Talking Point March 2018

A succinct discussion of selected topical, legal matters

Dear Friends and Colleagues

I take great pleasure in submitting the March 2018 edition of Talking Point to you.  This edition is also on our website at

William Blackstone (1723 –1780) was an English jurist.  He struggled in private practice, and gave it up to become a roving lecturer on English law.  He had spotted a gap in the market, and the lectures were financially and reputation-wise very successful.  The same applied to his subsequent legal text book, and he was appointed to a prestigious Oxford professorship in English Law.

His treatise on the common law of England, Commentaries on the Laws of England, was originally published in four volumes in the late 1860s.  It was republished many times, up to the late 1940s; and is perhaps the most influential of all English Law publications.  The Commentaries are still regularly referred to in Courts in the English speaking countries, including recently in our Constitutional Court.

His most famous quote is known as Blackstone’s ratio:

It is better that ten guilty persons escape than one innocent person suffer.”

Some of his views may be considered dated by today’s standards, but decide for yourself:

So great moreover is the regard of the law for private property, that it will not authorize the least violation of it; no, not even for the general good of the whole community.”

The public good is in nothing more essentially interested, than in the protection of every individual’s private rights.”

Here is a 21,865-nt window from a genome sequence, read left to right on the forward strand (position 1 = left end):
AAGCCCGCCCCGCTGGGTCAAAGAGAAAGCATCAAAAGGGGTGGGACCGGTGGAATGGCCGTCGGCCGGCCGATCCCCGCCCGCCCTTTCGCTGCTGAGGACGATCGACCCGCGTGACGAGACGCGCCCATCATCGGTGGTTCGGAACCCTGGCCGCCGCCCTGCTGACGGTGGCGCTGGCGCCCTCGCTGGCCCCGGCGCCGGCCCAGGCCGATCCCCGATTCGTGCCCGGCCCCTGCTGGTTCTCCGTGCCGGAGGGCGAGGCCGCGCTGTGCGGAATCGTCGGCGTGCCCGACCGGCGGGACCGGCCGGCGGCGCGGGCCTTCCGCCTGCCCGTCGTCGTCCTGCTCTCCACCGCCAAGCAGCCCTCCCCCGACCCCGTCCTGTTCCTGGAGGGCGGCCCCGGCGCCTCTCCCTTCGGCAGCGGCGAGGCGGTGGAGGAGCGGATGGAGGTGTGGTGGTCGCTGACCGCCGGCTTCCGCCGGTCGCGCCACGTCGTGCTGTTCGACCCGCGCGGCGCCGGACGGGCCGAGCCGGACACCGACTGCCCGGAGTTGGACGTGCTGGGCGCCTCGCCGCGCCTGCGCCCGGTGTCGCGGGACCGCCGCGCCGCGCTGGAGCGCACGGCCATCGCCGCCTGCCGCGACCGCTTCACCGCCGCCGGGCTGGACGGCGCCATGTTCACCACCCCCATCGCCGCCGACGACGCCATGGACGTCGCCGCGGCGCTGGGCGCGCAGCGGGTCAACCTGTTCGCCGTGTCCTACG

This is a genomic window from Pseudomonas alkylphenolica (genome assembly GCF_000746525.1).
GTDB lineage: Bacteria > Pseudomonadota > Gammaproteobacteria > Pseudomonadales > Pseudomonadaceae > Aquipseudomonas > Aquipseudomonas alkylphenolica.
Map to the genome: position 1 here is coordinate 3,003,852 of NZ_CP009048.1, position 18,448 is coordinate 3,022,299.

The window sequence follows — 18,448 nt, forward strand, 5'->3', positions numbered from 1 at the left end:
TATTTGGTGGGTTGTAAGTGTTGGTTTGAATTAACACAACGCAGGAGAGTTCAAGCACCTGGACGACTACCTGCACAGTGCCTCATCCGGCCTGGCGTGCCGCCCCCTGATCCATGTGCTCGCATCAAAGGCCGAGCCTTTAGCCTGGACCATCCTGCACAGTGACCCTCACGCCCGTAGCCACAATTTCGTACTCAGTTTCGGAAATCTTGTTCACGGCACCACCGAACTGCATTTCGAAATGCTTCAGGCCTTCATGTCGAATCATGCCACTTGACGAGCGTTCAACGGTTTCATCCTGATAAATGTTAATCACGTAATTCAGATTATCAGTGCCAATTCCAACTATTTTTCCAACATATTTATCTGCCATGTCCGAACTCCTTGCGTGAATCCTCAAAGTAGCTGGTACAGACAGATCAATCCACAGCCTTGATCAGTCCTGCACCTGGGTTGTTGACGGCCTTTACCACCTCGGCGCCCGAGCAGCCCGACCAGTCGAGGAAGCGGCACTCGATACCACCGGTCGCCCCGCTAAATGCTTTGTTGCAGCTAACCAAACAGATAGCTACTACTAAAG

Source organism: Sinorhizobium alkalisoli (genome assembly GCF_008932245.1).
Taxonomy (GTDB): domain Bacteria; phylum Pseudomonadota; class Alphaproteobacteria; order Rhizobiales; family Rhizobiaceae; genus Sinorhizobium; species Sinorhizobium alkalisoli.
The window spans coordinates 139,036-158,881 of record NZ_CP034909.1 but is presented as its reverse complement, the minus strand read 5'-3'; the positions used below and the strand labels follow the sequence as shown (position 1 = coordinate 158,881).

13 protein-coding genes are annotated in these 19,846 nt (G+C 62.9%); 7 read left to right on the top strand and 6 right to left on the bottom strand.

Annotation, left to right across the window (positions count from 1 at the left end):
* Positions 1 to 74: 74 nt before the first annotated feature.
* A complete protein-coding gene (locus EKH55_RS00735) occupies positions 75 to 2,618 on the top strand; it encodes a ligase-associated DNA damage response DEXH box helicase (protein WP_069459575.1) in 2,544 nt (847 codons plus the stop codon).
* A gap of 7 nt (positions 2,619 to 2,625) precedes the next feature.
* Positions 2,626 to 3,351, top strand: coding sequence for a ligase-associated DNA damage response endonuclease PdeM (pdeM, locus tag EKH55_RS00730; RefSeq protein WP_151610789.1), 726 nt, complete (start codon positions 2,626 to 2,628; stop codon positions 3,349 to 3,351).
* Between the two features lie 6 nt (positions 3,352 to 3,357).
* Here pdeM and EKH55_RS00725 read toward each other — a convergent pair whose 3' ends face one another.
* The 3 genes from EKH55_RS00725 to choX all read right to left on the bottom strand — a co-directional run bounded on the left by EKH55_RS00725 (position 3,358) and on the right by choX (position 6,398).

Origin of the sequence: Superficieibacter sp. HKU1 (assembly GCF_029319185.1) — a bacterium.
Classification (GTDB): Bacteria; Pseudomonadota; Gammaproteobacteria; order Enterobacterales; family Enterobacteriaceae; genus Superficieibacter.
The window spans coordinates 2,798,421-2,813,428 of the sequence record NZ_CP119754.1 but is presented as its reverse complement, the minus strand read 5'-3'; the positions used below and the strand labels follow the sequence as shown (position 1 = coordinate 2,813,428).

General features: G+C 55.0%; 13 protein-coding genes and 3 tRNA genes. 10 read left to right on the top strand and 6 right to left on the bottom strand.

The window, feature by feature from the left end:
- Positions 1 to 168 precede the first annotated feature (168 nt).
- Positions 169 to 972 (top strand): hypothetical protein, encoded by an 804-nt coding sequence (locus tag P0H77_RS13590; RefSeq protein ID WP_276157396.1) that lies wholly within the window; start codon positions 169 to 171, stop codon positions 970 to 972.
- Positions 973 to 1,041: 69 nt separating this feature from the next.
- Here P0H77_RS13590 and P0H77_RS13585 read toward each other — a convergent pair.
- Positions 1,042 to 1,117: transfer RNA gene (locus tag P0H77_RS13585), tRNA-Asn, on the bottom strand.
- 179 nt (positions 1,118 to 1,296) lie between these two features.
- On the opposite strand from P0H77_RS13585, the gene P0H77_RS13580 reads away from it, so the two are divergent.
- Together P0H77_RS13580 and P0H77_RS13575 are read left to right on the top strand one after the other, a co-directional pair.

[Self-defence is] justly called the primary law of nature, so it is not, neither can it be in fact, taken away by the laws of society.

More quotes from William Blackstone

In this issue:

Auditors at it again

We discuss a Canadian case with certain elements perhaps similar to a matter currently very topical in South Africa.  “Garth Drabinsky and Myron Gottlieb built a North American theatre empire ….  Seeking ever more spectacular success, they resorted to manipulating the company’s financial records.  When the scheme came to light, [they] went to jail.

Marital strife and the workplace

We discuss a case involving a SARS employee and her spouse committing fraud, and the latter becoming the whistle-blower when marital strife and acrimony arose.

Good, old-fashioned insider trading

We discuss a Canadian case of which local investors in listed shares ought to take note.  The extended definition of an “insider” is broad; and if the source is reliable, it is probably inside information.

Hurry up and do not wait

What should the purchaser do if the seller of immovable property fails to effect transfer promptly?  We discuss a case that illustrates that simply sitting back idly is a bad idea.

Uber confusion

Are Uber drivers employees (with concomitant rights) or independent contractors?  There have been different answers to this question in different jurisdictions.  We discuss a local judgment relating to this question.

Does freedom of speech include the right to shut up?

The famous legal case in this issue is one of the most inspired cases in USA history; in which the Supreme Court overruled its previous opinion regarding children in public schools being obliged to salute the American Flag and to recite the Pledge of Allegiance.

As always, I would greatly appreciate your feedback on Talking Point. Please email me at


Charl Theron